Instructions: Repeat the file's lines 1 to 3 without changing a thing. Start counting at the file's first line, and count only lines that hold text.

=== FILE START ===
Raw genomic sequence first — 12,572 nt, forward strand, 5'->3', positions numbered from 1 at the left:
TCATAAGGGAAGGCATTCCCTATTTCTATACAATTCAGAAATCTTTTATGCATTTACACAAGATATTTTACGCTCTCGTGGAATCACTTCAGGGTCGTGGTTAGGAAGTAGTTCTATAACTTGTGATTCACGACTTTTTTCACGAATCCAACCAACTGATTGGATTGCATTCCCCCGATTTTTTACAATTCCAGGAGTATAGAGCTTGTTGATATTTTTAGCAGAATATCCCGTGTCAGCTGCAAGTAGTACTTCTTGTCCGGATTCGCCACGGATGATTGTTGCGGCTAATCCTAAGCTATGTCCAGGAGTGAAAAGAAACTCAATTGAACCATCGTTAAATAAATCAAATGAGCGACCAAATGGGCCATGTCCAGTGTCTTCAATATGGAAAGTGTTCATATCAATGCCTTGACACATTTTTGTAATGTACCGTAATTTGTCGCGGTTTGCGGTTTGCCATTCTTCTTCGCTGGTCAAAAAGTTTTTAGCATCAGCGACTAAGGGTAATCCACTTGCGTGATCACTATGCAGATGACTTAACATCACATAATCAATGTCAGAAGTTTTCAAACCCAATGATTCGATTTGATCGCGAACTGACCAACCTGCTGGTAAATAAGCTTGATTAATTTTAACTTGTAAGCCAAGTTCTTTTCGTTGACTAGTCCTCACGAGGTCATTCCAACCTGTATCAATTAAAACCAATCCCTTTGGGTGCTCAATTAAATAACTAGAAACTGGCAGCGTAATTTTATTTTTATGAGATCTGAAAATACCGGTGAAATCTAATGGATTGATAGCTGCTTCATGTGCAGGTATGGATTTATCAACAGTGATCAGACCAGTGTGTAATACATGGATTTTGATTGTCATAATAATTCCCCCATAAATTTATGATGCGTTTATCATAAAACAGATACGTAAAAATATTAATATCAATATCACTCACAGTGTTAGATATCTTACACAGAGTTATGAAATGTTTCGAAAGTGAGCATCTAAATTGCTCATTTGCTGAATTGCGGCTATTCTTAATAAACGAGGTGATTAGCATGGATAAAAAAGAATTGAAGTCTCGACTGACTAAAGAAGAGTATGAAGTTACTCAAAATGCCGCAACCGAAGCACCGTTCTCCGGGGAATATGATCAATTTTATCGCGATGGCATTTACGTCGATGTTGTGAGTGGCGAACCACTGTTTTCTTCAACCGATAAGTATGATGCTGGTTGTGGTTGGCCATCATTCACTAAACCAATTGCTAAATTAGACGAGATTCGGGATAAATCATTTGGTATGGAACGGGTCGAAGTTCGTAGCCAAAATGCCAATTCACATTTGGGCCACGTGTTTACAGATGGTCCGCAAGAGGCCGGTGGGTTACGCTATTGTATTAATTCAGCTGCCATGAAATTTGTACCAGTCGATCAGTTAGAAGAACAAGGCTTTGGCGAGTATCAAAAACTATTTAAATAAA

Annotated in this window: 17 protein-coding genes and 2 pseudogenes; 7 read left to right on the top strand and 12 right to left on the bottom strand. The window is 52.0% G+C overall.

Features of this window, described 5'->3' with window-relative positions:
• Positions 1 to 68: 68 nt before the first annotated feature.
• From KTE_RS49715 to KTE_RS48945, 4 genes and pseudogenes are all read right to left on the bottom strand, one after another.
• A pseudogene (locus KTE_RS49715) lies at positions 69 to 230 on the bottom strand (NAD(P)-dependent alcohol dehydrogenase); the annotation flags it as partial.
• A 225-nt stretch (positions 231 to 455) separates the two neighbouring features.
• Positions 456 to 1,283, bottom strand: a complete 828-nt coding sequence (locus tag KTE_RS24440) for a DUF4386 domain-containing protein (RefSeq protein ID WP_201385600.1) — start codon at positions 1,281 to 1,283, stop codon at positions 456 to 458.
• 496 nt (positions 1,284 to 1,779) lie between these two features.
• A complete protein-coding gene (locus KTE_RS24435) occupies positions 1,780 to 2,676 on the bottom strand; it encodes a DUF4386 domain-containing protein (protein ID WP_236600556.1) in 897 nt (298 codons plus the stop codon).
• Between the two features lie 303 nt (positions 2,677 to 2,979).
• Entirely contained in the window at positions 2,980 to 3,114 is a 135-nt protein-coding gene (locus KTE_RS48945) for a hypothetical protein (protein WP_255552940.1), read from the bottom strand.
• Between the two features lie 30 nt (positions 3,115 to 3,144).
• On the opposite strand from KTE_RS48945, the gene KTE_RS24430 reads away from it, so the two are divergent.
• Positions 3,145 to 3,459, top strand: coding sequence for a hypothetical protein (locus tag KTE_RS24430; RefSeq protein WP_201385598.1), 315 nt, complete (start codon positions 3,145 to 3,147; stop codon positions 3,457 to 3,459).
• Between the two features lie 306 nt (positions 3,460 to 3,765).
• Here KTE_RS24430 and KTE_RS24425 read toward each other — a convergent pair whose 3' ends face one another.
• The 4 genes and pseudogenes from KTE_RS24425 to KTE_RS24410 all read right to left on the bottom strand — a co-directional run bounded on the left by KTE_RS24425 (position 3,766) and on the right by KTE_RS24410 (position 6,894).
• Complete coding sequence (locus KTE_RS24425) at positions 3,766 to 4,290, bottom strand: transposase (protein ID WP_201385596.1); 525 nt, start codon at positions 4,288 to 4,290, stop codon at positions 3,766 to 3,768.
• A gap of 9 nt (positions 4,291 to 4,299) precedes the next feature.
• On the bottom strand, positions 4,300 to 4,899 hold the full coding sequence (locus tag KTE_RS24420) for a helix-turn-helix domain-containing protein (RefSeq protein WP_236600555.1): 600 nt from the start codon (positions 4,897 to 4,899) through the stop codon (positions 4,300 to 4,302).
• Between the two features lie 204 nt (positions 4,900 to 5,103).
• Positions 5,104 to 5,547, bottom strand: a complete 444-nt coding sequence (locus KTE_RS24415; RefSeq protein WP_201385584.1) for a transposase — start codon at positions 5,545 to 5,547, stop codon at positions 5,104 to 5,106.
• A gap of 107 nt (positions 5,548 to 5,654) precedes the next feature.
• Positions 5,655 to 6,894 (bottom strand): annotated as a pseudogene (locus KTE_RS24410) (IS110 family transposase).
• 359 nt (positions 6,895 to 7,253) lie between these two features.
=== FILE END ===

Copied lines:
Raw genomic sequence first — 12,572 nt, forward strand, 5'->3', positions numbered from 1 at the left:
TCATAAGGGAAGGCATTCCCTATTTCTATACAATTCAGAAATCTTTTATGCATTTACACAAGATATTTTACGCTCTCGTGGAATCACTTCAGGGTCGTGGTTAGGAAGTAGTTCTATAACTTGTGATTCACGACTTTTTTCACGAATCCAACCAACTGATTGGATTGCATTCCCCCGATTTTTTACAATTCCAGGAGTATAGAGCTTGTTGATATTTTTAGCAGAATATCCCGTGTCAGCTGCAAGTAGTACTTCTTGTCCGGATTCGCCACGGATGATTGTTGCGGCTAATCCTAAGCTATGTCCAGGAGTGAAAAGAAACTCAATTGAACCATCGTTAAATAAATCAAATGAGCGACCAAATGGGCCATGTCCAGTGTCTTCAATATGGAAAGTGTTCATATCAATGCCTTGACACATTTTTGTAATGTACCGTAATTTGTCGCGGTTTGCGGTTTGCCATTCTTCTTCGCTGGTCAAAAAGTTTTTAGCATCAGCGACTAAGGGTAATCCACTTGCGTGATCACTATGCAGATGACTTAACATCACATAATCAATGTCAGAAGTTTTCAAACCCAATGATTCGATTTGATCGCGAACTGACCAACCTGCTGGTAAATAAGCTTGATTAATTTTAACTTGTAAGCCAAGTTCTTTTCGTTGACTAGTCCTCACGAGGTCATTCCAACCTGTATCAATTAAAACCAATCCCTTTGGGTGCTCAATTAAATAACTAGAAACTGGCAGCGTAATTTTATTTTTATGAGATCTGAAAATACCGGTGAAATCTAATGGATTGATAGCTGCTTCATGTGCAGGTATGGATTTATCAACAGTGATCAGACCAGTGTGTAATACATGGATTTTGATTGTCATAATAATTCCCCCATAAATTTATGATGCGTTTATCATAAAACAGATACGTAAAAATATTAATATCAATATCACTCACAGTGTTAGATATCTTACACAGAGTTATGAAATGTTTCGAAAGTGAGCATCTAAATTGCTCATTTGCTGAATTGCGGCTATTCTTAATAAACGAGGTGATTAGCATGGATAAAAAAGAATTGAAGTCTCGACTGACTAAAGAAGAGTATGAAGTTACTCAAAATGCCGCAACCGAAGCACCGTTCTCCGGGGAATATGATCAATTTTATCGCGATGGCATTTACGTCGATGTTGTGAGTGGCGAACCACTGTTTTCTTCAACCGATAAGTATGATGCTGGTTGTGGTTGGCCATCATTCACTAAACCAATTGCTAAATTAGACGAGATTCGGGATAAATCATTTGGTATGGAACGGGTCGAAGTTCGTAGCCAAAATGCCAATTCACATTTGGGCCACGTGTTTACAGATGGTCCGCAAGAGGCCGGTGGGTTACGCTATTGTATTAATTCAGCTGCCATGAAATTTGTACCAGTCGATCAGTTAGAAGAACAAGGCTTTGGCGAGTATCAAAAACTATTTAAATAAA

Annotated in this window: 17 protein-coding genes and 2 pseudogenes; 7 read left to right on the top strand and 12 right to left on the bottom strand. The window is 52.0% G+C overall.